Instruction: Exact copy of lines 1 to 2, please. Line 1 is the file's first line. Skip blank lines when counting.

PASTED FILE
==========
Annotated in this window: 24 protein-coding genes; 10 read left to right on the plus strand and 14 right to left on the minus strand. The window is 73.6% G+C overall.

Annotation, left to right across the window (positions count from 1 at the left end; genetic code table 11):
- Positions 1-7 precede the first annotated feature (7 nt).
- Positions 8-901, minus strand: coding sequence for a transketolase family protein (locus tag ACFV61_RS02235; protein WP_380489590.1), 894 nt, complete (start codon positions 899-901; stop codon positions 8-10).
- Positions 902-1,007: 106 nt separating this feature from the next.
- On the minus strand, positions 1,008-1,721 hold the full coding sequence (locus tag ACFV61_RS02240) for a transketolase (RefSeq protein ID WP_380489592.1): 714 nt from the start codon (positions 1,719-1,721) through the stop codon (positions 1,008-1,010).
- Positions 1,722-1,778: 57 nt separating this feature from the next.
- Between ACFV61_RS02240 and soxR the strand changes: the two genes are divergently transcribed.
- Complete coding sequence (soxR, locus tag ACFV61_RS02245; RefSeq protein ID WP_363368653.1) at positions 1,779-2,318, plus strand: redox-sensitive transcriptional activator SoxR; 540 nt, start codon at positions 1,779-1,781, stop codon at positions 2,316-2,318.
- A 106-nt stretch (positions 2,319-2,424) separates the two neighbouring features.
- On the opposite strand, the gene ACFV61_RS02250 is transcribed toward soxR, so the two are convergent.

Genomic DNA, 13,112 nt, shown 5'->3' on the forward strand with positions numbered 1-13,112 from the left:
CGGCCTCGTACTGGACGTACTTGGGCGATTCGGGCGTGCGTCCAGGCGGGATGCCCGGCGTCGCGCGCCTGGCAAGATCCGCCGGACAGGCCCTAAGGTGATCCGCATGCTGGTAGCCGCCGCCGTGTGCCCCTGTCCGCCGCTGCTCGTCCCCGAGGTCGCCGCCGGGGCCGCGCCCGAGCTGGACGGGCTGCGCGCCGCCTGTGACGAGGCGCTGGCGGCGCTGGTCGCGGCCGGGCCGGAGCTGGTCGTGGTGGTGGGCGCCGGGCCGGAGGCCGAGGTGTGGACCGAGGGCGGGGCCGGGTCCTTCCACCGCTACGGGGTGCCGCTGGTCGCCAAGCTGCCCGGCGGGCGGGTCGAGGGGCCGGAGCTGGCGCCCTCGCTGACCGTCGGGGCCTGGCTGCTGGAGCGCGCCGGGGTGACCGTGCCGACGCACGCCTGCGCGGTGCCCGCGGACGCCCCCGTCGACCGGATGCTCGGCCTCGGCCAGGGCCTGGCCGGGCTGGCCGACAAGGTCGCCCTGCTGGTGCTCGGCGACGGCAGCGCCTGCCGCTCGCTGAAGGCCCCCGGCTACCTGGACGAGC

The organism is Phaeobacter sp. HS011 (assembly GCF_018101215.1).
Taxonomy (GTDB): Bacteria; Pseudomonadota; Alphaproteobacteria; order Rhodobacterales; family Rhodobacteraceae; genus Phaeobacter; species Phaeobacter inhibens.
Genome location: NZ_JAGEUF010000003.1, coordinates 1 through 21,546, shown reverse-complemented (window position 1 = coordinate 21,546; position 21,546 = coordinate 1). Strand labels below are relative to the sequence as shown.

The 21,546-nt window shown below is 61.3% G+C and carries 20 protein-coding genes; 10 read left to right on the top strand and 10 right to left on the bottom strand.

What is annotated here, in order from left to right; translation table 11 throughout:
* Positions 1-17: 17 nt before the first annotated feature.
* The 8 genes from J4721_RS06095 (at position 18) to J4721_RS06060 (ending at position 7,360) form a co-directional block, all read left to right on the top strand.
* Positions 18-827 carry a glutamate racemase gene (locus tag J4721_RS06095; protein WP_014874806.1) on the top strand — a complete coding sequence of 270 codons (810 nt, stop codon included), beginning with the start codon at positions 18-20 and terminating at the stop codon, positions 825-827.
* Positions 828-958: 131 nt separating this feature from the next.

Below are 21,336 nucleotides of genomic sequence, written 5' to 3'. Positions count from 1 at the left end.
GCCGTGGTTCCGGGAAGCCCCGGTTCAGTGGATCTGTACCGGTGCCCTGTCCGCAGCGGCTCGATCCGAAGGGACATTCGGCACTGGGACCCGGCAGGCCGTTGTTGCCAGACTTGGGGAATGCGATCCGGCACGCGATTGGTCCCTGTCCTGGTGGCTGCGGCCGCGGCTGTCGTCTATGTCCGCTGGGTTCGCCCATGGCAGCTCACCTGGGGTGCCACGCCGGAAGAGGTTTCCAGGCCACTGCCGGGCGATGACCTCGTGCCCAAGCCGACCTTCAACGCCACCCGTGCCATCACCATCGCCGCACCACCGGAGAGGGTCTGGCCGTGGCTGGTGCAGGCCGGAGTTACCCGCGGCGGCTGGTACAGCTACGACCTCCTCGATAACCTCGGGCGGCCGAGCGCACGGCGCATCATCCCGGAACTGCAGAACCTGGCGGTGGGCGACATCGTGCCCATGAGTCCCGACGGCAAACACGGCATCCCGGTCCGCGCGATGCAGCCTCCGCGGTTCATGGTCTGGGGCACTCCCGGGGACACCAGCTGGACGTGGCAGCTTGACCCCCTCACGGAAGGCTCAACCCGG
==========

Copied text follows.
Annotated in this window: 24 protein-coding genes; 10 read left to right on the plus strand and 14 right to left on the minus strand. The window is 73.6% G+C overall.

Annotation, left to right across the window (positions count from 1 at the left end; genetic code table 11):